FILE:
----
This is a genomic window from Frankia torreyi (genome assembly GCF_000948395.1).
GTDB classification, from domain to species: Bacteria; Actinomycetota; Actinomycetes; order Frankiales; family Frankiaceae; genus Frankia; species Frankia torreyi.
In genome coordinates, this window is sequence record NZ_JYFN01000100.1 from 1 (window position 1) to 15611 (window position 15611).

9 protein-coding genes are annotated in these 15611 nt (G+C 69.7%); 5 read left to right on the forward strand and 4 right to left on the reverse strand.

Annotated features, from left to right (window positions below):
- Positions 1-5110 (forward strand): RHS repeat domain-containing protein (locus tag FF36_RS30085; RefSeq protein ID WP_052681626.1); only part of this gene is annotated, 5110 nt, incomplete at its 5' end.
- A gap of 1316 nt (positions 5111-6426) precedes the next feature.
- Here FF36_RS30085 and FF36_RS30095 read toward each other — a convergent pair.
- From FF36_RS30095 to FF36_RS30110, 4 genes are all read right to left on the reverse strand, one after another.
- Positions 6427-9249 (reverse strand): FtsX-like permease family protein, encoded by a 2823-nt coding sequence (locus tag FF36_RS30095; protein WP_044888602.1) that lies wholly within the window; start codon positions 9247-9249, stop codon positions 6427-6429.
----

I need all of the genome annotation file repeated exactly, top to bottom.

This is a genomic window from Frankia torreyi (genome assembly GCF_000948395.1).
GTDB classification, from domain to species: Bacteria; Actinomycetota; Actinomycetes; order Frankiales; family Frankiaceae; genus Frankia; species Frankia torreyi.
In genome coordinates, this window is sequence record NZ_JYFN01000100.1 from 1 (window position 1) to 15611 (window position 15611).

9 protein-coding genes are annotated in these 15611 nt (G+C 69.7%); 5 read left to right on the forward strand and 4 right to left on the reverse strand.

Annotated features, from left to right (window positions below):
- Positions 1-5110 (forward strand): RHS repeat domain-containing protein (locus tag FF36_RS30085; RefSeq protein ID WP_052681626.1); only part of this gene is annotated, 5110 nt, incomplete at its 5' end.
- A gap of 1316 nt (positions 5111-6426) precedes the next feature.
- Here FF36_RS30085 and FF36_RS30095 read toward each other — a convergent pair.
- From FF36_RS30095 to FF36_RS30110, 4 genes are all read right to left on the reverse strand, one after another.
- Positions 6427-9249 (reverse strand): FtsX-like permease family protein, encoded by a 2823-nt coding sequence (locus tag FF36_RS30095; protein WP_044888602.1) that lies wholly within the window; start codon positions 9247-9249, stop codon positions 6427-6429.